Between mid-September and mid-October, the S&P 500 average sank nearly 150 points, or about 7.4 percent. Many investment pundits now suggest stocks are quite risky and the next great Bear Market could be coming. Suddenly bonds, previously shunned by many investment advisers, are looking more appealing.
To better understand how high-quality bonds and bond funds act as a portfolio’s shock absorber during market volatility, let’s go back to the very painful period that ended on March 9, 2009. The stock market had plunged well over 50 percent in 17 months by that point and fear ruled. That’s where boring, high-quality bond funds saved the day. Bond funds that track what’s now called the Barclays Aggregate Bond Fund index, such as the iShares Core U.S. Aggregate Bond Fund ETF (AGG) or the Vanguard Total Bond Fund ETF (BND), gained more than 6 percent. Roughly two-thirds of the underlying bonds in these funds are backed by the U.S. government or an agency of the U.S. government, while the other third is in high-quality, investment-grade corporate bonds.
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Unfortunately, too many consumers were invested in lower-quality bond funds that failed the shock-absorber test. The average bond fund lost about 8 percent in 2008, according to Chicago-based Morningstar. Many so-called safe bond funds were actually invested in low-quality junk. These included funds like the Oppenheimer Core Bond Fund (OPBCX), which lost over 36 percent. The Schwab Yield Plus bond fund, marketed as a safe alternative to a money market fund, did even worse, resulting in a lawsuit settlement.
Fast forward to today, when no one knows whether the recent stock market volatility is a tiny blip in the great Bull Market or the beginning of the next plunge. But those investors who keep a balanced portfolio that includes high-quality bonds will not be repeating the mistake made during the last stock plunge. This is a much better strategy than trying to eke out another 0.50 percent annual return.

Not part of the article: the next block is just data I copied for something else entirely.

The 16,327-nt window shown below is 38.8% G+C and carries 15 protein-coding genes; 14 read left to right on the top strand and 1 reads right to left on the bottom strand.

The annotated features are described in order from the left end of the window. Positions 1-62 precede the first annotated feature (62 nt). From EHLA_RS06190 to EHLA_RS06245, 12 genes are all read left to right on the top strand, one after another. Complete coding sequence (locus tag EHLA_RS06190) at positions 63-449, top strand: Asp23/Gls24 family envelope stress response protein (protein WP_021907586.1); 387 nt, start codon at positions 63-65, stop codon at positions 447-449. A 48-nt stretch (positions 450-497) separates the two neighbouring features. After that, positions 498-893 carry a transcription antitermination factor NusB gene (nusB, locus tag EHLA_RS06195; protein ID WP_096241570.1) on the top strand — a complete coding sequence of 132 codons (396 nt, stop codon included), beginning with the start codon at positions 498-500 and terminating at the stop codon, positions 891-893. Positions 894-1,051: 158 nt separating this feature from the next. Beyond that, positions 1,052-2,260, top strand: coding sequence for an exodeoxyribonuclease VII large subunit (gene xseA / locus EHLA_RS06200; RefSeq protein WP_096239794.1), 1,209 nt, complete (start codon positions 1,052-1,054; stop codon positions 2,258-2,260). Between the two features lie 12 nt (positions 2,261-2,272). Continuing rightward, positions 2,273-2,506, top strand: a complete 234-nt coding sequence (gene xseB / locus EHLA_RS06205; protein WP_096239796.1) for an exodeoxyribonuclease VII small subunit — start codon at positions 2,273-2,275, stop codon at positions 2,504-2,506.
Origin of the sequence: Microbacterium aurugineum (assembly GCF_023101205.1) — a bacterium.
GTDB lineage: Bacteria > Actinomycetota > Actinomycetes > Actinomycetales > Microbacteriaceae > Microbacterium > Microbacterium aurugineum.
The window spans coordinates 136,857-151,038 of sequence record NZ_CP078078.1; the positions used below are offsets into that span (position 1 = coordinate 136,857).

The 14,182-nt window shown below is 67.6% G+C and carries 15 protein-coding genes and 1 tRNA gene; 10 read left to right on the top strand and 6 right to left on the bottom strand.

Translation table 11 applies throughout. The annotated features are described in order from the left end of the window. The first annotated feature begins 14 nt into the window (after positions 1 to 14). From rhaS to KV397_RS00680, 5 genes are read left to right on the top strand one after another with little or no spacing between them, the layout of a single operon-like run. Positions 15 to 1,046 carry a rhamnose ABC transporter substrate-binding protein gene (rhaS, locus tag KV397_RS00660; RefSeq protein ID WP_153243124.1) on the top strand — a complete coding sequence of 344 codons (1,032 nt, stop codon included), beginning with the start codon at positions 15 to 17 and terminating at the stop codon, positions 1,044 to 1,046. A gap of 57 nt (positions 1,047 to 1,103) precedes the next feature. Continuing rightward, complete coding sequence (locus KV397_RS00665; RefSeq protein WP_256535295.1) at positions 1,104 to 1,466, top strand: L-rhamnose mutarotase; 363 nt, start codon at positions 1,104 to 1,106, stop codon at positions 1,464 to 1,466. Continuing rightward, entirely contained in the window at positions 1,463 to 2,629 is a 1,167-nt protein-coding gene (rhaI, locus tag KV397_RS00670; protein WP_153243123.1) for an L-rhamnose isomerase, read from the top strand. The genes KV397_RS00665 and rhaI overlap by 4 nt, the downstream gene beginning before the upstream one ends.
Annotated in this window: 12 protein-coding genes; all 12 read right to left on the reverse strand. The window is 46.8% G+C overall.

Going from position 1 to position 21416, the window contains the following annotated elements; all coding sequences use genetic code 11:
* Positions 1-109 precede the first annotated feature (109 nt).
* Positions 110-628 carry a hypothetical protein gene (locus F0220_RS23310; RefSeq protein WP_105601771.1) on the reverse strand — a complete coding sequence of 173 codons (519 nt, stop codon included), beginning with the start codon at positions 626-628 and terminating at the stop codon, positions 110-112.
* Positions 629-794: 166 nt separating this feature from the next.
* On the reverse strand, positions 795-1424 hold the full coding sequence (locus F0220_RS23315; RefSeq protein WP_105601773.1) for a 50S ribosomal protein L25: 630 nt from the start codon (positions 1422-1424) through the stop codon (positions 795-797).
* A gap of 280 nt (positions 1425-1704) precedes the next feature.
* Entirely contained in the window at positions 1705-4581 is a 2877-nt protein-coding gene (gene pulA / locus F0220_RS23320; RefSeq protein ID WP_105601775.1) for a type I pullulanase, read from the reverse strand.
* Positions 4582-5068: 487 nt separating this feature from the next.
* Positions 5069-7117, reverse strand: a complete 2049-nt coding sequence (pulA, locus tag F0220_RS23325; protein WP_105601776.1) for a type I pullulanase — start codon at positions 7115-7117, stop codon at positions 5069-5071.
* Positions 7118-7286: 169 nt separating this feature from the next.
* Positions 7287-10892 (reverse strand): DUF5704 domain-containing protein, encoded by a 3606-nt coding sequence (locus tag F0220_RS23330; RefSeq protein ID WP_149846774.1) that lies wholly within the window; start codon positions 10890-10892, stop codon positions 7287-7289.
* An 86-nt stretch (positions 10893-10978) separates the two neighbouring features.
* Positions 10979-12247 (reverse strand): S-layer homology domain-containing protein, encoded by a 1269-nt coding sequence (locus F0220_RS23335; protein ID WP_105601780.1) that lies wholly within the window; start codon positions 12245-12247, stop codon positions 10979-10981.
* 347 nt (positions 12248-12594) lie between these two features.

Three things to keep in mind when buying these high-quality bond funds (or boring funds, as I like to call them):
1. Stocks are riskier in a day than bonds are in a year. The bond funds mentioned earlier had a bad year in 2013 and lost about 2 percent. It’s not uncommon for stocks to lose 2 percent in a single day.
2. Economists have no clue when interest rates will rise. The consensus for 2014 was a definite rate increase that would result in bonds declining (bond prices fall when interest rates rise). The track record of economists being wrong continues, as rates actually declined and these bond funds are having a great year.
3. The possibility of rising rates, known as interest rate risk, is only short term, and ultimately results in higher yields for bond funds. Credit (or default) risk, on the other hand, is something investors never recover from.
So, my advice is to keep a constant allocation to high-quality bond funds or certificates of deposits (CDs) backed by the government via the FDIC or NCUA. Take your risks with stocks, and your boring bonds will eventually be a brilliant strategy.
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